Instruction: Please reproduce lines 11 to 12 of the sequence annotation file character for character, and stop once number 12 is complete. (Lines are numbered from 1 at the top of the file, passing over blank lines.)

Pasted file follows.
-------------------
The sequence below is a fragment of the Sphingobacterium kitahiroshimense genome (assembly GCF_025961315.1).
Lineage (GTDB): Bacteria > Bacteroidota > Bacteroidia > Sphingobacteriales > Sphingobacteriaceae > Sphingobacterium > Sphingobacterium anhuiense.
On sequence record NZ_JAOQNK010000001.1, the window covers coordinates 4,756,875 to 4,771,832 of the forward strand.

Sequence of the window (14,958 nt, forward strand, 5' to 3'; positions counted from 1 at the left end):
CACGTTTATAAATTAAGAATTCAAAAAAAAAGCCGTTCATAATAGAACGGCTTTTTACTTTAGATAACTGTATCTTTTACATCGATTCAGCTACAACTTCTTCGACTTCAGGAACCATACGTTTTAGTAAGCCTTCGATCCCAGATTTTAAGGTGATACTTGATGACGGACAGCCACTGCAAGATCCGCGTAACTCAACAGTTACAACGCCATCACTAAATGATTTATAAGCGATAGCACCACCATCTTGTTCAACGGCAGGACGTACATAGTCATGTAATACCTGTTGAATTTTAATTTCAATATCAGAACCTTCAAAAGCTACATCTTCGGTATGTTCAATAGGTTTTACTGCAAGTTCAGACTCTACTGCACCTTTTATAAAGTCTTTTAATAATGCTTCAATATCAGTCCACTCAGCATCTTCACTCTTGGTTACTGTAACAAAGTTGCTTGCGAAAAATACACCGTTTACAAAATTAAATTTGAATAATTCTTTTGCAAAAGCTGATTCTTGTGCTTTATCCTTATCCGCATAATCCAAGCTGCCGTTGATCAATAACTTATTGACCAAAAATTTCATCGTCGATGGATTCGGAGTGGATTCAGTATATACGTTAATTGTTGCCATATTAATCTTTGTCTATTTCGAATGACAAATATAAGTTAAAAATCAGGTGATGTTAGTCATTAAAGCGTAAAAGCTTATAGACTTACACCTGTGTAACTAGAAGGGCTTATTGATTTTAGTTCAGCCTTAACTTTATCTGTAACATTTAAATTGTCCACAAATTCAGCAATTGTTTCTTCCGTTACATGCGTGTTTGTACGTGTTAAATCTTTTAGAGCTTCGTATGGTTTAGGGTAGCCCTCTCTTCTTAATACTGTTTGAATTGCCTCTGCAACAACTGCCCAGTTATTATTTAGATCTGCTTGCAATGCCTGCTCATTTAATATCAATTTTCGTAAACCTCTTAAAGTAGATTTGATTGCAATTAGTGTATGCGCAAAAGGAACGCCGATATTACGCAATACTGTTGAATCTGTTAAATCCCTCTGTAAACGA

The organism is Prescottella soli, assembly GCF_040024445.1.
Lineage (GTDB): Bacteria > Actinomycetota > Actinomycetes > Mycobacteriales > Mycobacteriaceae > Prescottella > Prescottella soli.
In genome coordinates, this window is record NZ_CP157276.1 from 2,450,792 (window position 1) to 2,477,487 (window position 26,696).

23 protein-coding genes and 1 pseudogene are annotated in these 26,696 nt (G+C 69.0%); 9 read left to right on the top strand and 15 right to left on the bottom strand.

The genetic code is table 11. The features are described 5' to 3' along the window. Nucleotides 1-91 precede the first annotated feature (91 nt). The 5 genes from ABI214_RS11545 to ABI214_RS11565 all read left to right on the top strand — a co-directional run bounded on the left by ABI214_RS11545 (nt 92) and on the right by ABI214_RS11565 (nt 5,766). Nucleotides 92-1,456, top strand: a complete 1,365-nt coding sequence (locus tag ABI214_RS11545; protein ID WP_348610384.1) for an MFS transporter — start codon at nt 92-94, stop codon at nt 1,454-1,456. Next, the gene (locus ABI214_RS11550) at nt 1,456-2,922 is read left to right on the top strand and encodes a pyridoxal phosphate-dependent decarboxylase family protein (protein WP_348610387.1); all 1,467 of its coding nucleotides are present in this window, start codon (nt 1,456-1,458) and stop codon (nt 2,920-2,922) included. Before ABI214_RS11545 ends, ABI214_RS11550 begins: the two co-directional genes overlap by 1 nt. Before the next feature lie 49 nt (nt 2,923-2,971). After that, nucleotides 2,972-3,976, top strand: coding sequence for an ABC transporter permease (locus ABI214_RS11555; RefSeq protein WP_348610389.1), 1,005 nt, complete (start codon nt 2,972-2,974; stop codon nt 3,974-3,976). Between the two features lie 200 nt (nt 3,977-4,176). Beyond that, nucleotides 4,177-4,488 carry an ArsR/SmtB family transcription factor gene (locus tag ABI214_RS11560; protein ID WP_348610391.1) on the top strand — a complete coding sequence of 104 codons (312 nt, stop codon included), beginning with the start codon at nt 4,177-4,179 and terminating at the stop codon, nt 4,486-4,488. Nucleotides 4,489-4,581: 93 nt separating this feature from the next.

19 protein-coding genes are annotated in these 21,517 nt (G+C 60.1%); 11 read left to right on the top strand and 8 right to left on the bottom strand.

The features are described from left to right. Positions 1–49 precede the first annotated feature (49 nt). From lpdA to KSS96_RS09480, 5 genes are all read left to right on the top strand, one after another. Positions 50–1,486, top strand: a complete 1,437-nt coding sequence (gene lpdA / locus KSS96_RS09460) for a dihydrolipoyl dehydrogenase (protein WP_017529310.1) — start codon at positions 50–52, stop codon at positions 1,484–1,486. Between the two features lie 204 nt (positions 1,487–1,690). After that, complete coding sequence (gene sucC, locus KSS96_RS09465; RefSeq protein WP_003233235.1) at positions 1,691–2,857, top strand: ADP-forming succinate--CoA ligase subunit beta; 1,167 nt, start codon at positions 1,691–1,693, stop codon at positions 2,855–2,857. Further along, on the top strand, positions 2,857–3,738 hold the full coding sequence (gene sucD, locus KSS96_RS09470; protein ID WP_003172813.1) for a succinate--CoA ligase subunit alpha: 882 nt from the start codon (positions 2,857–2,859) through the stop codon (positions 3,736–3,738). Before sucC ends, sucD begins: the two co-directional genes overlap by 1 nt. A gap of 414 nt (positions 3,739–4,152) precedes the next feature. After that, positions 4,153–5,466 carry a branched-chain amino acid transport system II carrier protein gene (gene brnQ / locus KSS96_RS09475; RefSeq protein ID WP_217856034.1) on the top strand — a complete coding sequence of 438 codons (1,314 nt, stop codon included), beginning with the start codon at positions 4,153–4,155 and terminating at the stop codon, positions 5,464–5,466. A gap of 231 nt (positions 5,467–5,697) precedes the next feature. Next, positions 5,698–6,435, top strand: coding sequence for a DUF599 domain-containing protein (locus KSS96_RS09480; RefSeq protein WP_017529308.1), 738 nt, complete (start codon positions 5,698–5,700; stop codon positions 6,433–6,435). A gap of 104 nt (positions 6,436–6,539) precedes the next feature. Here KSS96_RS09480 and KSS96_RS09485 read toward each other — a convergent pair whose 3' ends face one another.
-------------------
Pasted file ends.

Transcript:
19 protein-coding genes are annotated in these 21,517 nt (G+C 60.1%); 11 read left to right on the top strand and 8 right to left on the bottom strand.

The features are described from left to right. Positions 1–49 precede the first annotated feature (49 nt). From lpdA to KSS96_RS09480, 5 genes are all read left to right on the top strand, one after another. Positions 50–1,486, top strand: a complete 1,437-nt coding sequence (gene lpdA / locus KSS96_RS09460) for a dihydrolipoyl dehydrogenase (protein WP_017529310.1) — start codon at positions 50–52, stop codon at positions 1,484–1,486. Between the two features lie 204 nt (positions 1,487–1,690). After that, complete coding sequence (gene sucC, locus KSS96_RS09465; RefSeq protein WP_003233235.1) at positions 1,691–2,857, top strand: ADP-forming succinate--CoA ligase subunit beta; 1,167 nt, start codon at positions 1,691–1,693, stop codon at positions 2,855–2,857. Further along, on the top strand, positions 2,857–3,738 hold the full coding sequence (gene sucD, locus KSS96_RS09470; protein ID WP_003172813.1) for a succinate--CoA ligase subunit alpha: 882 nt from the start codon (positions 2,857–2,859) through the stop codon (positions 3,736–3,738). Before sucC ends, sucD begins: the two co-directional genes overlap by 1 nt. A gap of 414 nt (positions 3,739–4,152) precedes the next feature. After that, positions 4,153–5,466 carry a branched-chain amino acid transport system II carrier protein gene (gene brnQ / locus KSS96_RS09475; RefSeq protein ID WP_217856034.1) on the top strand — a complete coding sequence of 438 codons (1,314 nt, stop codon included), beginning with the start codon at positions 4,153–4,155 and terminating at the stop codon, positions 5,464–5,466. A gap of 231 nt (positions 5,467–5,697) precedes the next feature. Next, positions 5,698–6,435, top strand: coding sequence for a DUF599 domain-containing protein (locus KSS96_RS09480; RefSeq protein WP_017529308.1), 738 nt, complete (start codon positions 5,698–5,700; stop codon positions 6,433–6,435). A gap of 104 nt (positions 6,436–6,539) precedes the next feature. Here KSS96_RS09480 and KSS96_RS09485 read toward each other — a convergent pair whose 3' ends face one another.